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World of World of Whatever

The following clip from Onion News Network, is an obvious spoof - its all that onion ever produce, but at the same time, this one may cut closer to the bone than perhaps we would like.

'Warcraft' Sequel Lets Gamers Play A Character Playing 'Warcraft'

The clip of 'World of World of Warcraft' shows a faux Blizzard studios product which lets players control a VR 3D rendered character who is playing World of Warcraft. Most of the screen is filled with the 3D generated character sitting at their desk, a PC around them, post-it notes on the screen, and, at an oblique angle, a screen from World of Warcraft. Pressing any key on the keyboard made the virtual character press the same key on their keyboard, and the actual connection to world of Warcraft would respond to that.

It seems like a joke, until you realize that this is actually happening, even if that particular product is fake. At the 2007 ActiveWorlds technology expo for example, a lot of fuss in the expo - taking place entirely within a specially created virtual environment - was gathered round the VR-5 booth, where avatars could interface with arcade machine models, which were displaying flash-based videogames interactively on their screens.

At the time, for that platform at least, the technology of flash integration was new, and so a great many people were gathered round the arcade machines making their avatar play the games - a virtual game within a virtual environment, not too far from what the Onion was using to lampoon virtual environments with.However, once the technology was more established, some people continued to play the games this way. When the persona is projected through an alternate body, it then becomes natural to interact with the world via that virtual body.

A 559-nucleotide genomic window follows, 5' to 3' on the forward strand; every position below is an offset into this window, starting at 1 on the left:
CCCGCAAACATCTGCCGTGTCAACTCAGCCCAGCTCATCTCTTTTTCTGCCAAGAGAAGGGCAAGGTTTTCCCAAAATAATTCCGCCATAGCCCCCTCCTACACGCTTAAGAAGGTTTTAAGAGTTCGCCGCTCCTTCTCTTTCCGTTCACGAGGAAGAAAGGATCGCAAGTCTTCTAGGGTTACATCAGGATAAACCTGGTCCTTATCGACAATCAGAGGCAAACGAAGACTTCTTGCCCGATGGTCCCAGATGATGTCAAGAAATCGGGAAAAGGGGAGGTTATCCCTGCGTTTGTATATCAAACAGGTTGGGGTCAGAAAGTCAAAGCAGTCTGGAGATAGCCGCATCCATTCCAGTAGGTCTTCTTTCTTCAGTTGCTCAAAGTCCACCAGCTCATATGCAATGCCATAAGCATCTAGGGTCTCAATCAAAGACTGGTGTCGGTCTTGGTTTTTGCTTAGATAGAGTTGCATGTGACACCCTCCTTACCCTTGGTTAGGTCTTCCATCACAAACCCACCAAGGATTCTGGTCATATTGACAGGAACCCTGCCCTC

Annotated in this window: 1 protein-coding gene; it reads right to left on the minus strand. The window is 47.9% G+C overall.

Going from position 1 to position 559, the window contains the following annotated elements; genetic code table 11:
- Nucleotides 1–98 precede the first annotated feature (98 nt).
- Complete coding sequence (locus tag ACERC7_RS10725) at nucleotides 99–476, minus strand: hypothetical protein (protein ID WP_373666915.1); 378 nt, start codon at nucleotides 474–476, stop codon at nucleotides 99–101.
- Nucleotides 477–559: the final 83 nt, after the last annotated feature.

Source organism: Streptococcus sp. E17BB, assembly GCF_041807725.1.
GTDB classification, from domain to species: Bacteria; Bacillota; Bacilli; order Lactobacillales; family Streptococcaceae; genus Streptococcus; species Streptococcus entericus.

If we take this concept to its logical extreme, and picture a cafè environment entirely virtual, with full sensory immersion avatars, it is not a great stretch of the imagination at all, to picture that someone will be sitting there in that VR, with a virtual computer in their hands, upon which is a videogame that they are playing. If anything, with human nature being such as it is, this scenario seems eminently plausible, even probable.

So, is it a lost cause, that however we seek to increase immersion, there will always be those seeking to create lesser immersion within the greater, and emulate within emulations? Probably.

In many ways, this is not a bad thing. Picture the same cafè environment again, only this time, there are a group of full sensory immersion avatars clustered around a table. On that table is a lower fidelity simulation, completely separate to the cafè, which all of them are seeing and interacting with. The lower quality simulation is a 3D representation of an upcoming particle accelerator test, and the avatars are housing the mental projections of physicists scattered right across the globe. Its the exact same simulation within a simulation approach, but now it doesn't feel so quirky, now its serious science and a boon for progress.

Whatever we create in the multidisciplinary fields that support VR as a whole, however immersive we create the environment, there are always going to be those who wish to sim from within a sim. That capability, even if it did start out as a lampoon, is a very serious and beneficial capability that will ultimately be a part of the VRs we create.

Only please don't use it to emulate world of world of Warcraft. That, was just silly.


World of World of Warcraft

ActiveWorlds Expo 2007

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